2018 Results for CPI, Stocks, Bonds - Calculators Updated

2018 Results for CPI, Stocks, Bonds - Calculators Updated

Our calculators have been updated with 2018 data for CPI, S&P 500, bond, and cash returns.

2018 raw numbers:

  • The CPI (consumer price index) increased by 2.4%, which is the highest it has been since 2011 but still considered relatively tame.
  • The S&P 500 had a -4.23% return, the first negative return since 2008.
  • The 90-day T bill had a 2.37% return (which we consider as the cash return in our retirement calculators).
  • 10 year Treasury Bonds had a -0.02% return.

For most of 2018 stocks were looking good until a bear market / correction started in the last part of the year. The 90-day T Bill return ticked above 2.3% for the first time since 2007. Bond returns were tame, likely because of small rate hikes by the fed and the expectation there are more to come.  Cash was the only asset category that had a positive return for the year.

Our retirement calculators use backtesting based on historical data sine 1928. 2018 was a down year in term of stock returns and it did move the average return down a little. When running a Nest Egg Simulation with default inputs the average resulting balance went down by $170k (-3.2%). The default settings are to retire with $1M (invested 70% stocks, 30% bonds), with an initial withdrawal amount of $40,000 that gets adjusted by the CPI every year, and to let it run for 30 years. Still the simulation high, low, % above zero and % below zero stayed the same.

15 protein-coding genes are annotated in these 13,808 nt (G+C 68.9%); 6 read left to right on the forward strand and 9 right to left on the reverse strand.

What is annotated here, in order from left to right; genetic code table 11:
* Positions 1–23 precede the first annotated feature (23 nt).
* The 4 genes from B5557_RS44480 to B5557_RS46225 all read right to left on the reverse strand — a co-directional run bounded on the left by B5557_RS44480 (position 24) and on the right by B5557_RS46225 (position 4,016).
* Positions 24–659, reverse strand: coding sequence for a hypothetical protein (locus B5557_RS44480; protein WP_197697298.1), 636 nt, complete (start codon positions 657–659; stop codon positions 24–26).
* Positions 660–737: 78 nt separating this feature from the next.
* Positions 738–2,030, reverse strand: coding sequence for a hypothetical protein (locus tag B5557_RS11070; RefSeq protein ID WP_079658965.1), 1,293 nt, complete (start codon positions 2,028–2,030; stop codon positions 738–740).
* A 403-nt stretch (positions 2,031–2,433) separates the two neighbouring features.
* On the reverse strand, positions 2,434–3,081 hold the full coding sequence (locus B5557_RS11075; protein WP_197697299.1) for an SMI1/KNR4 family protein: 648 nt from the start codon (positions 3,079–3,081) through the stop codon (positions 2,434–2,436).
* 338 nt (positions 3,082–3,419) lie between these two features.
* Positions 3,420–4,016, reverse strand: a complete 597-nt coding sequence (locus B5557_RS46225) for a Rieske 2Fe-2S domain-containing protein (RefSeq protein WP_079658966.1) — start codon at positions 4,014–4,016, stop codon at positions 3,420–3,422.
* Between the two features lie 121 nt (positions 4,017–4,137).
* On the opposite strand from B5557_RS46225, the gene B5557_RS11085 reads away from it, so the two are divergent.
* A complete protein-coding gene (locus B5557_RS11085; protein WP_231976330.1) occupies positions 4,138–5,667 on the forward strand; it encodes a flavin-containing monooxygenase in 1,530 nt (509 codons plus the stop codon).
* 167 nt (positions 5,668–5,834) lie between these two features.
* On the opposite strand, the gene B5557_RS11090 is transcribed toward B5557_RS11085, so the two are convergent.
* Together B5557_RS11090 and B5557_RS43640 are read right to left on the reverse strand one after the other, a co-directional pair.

Average Resulting Balance    $5.30M (2017 only)
Average Resulting Balance    $5.13M (with 2018 update)

Other results are exactly the same:
Simulations Ending Above Zero (money left over) 98.9%
Simulations Ending Below Zero (money ran out early) 1.1%
Simulation Low    -$205,544
Simulation High    $16.08M
This is yet another piece of evidence that supports the idea of long term investing.
 

Associated Calculators:

Data Sources:

The post 2018 Results for CPI, Stocks, Bonds - Calculators Updated is part of a series on personal finances and financial literacy published at Wealth Meta. This entry was posted in Announcements
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